## Introducing ClippingBezier: Find find intersecting points, paths, and shapes from UIBezierPath

UIBezierPath’s an an incredibly powerful tool for modeling complex paths and shapes in Objective-C and Swift, but it’s surprisingly difficult to perform operations on two or more paths. Applications like PaintCode make it easy to get the difference or intersection between two paths, but there are limited options for doing this on demand in code. This is particularly meaningful in drawing apps like Loose Leaf, where all of the paths are generated by the user.

Loose Leaf is unique – when the user draws on an imported image, the ink actually sticks to that image. This is done by splitting the UIBezierPath of the user’s pen with the UIBezierPath border of each scrap on the page.

All of this magic is packaged into the new ClippingBezier framework for iOS.

## Example: Find intersecting points between two paths

Let’s start with a simple example: finding the exact points that two paths intersect. Below we have two paths, a circle and a square:

The following code give us an array of intersection points, that we can iterate over and mark on our canvas:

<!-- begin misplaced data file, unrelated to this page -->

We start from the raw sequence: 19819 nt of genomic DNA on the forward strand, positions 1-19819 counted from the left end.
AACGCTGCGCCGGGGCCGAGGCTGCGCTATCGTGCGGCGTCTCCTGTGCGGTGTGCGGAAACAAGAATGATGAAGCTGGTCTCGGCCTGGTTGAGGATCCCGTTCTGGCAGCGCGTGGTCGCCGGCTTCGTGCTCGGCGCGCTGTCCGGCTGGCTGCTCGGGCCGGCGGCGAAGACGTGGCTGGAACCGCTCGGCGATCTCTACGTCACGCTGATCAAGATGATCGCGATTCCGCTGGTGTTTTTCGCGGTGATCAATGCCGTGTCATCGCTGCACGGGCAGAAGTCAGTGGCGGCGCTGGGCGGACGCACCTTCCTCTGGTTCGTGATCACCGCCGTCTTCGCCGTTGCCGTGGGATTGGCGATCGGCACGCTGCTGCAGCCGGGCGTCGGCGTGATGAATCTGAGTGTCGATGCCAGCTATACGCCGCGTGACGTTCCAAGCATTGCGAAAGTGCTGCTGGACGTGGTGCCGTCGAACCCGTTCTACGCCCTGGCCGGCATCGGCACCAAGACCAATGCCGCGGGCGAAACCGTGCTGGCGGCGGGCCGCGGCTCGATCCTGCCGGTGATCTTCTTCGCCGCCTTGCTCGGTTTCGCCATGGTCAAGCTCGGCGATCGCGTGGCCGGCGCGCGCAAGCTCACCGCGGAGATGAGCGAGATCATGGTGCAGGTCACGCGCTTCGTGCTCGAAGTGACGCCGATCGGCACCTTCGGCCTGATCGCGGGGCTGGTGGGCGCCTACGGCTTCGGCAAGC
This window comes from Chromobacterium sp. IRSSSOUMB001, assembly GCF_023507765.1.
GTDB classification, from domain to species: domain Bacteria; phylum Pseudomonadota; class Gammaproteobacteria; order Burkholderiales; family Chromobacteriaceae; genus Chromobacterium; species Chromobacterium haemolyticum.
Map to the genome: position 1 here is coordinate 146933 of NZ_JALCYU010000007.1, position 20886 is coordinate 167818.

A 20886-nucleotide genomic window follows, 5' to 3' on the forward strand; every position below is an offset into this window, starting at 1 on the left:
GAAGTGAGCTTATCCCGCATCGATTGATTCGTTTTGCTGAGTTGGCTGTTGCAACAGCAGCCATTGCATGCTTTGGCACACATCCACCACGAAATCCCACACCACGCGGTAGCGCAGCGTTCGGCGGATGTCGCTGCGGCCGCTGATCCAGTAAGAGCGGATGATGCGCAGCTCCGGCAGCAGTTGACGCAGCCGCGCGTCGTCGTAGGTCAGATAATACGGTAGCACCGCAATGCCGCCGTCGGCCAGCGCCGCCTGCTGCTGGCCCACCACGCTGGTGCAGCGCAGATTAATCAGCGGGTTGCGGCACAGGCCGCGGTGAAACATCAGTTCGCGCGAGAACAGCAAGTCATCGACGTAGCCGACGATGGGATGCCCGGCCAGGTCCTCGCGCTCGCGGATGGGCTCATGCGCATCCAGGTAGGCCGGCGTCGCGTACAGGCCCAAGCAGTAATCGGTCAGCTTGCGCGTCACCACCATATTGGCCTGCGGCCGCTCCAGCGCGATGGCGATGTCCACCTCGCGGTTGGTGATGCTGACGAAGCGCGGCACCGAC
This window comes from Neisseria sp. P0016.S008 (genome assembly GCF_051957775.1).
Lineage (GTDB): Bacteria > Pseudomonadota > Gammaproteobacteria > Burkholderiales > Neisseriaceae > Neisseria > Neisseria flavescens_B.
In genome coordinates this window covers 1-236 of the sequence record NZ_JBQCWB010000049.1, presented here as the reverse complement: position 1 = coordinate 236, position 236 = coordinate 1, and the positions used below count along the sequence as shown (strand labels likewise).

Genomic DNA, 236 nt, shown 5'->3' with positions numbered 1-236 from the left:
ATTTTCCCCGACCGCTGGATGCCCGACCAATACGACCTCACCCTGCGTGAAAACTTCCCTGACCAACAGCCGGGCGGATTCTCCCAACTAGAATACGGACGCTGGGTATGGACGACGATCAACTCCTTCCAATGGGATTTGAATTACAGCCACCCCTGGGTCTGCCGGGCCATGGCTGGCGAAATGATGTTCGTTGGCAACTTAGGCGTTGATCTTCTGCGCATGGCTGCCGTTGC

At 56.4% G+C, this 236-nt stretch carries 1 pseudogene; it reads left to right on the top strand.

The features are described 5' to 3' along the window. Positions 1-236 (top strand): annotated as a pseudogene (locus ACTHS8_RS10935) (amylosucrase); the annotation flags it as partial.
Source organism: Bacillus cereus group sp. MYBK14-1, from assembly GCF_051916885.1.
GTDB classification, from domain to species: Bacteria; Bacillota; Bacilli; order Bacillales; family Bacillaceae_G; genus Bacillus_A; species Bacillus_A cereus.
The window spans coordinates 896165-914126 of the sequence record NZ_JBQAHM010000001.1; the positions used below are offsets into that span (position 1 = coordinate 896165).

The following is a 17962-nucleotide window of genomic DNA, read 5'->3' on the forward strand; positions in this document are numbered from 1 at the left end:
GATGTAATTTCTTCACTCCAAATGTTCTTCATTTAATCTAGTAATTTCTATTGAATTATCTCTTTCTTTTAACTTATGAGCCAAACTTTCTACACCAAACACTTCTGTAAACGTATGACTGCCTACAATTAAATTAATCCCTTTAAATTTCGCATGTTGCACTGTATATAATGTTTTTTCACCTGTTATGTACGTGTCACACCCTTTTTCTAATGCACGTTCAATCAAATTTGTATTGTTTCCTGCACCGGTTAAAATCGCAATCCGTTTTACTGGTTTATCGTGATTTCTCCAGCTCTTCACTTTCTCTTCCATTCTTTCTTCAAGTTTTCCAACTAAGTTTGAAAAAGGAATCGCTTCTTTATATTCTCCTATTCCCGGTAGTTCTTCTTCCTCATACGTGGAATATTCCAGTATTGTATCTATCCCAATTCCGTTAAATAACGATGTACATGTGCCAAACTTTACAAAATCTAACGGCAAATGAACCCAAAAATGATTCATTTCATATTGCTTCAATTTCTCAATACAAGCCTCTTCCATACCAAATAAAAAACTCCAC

``````NSArray* intersections = [square findIntersectionsWithClosedPath:circle andBeginsInside:nil];
for (DKUIBezierPathIntersectionPoint* intersection in intersections) {
CGPoint p = intersection.location1;
[[UIColor redColor] setFill];
[[UIBezierPath bezierPathWithArcCenter:p radius:7 startAngle:0 endAngle:2*M_PI clockwise:YES] fill];
}``````

And now we can mark precisely where these two arbitrary paths intersect.

## Example: Find overlap between two paths

Let’s take the above example to the next step: what part of the circle’s path is actually inside of the square, and can we split it apart from the circle itself?

ClippingBezier makes it easy to find these intersections. To make the outputs visual even in code, the paths labeled (in name only) with colors. The blue path defines the clipping path, and the red and green paths are the clipped paths, either inside or outside the blue clipping path respectively

To calculate the above paths, we can use the following code in ClippingBezier:

``````NSArray* redGreenAndBlueSegments = [UIBezierPath redAndGreenAndBlueSegmentsCreatedFrom:square bySlicingWithPath:circle andNumberOfBlueShellSegments:NULL];
NSMutableArray* redSegments = [redGreenAndBlueSegments objectAtIndex:0];
NSMutableArray* greenSegments = [redGreenAndBlueSegments objectAtIndex:1];
NSMutableArray* blueSegments = [redGreenAndBlueSegments objectAtIndex:2];

void(^drawSegmentsWithColor)(NSArray*,UIColor*) = ^(NSArray<DKUIBezierPathClippedSegment*>* segments,UIColor* color){
for (DKUIBezierPathClippedSegment* segment in segments) {
[color setStroke];
[[segment pathSegment] setLineWidth:2];
[[segment pathSegment] stroke];
}
};

drawSegmentsWithColor(redSegments, [UIColor redColor]);
drawSegmentsWithColor(greenSegments, [UIColor greenColor]);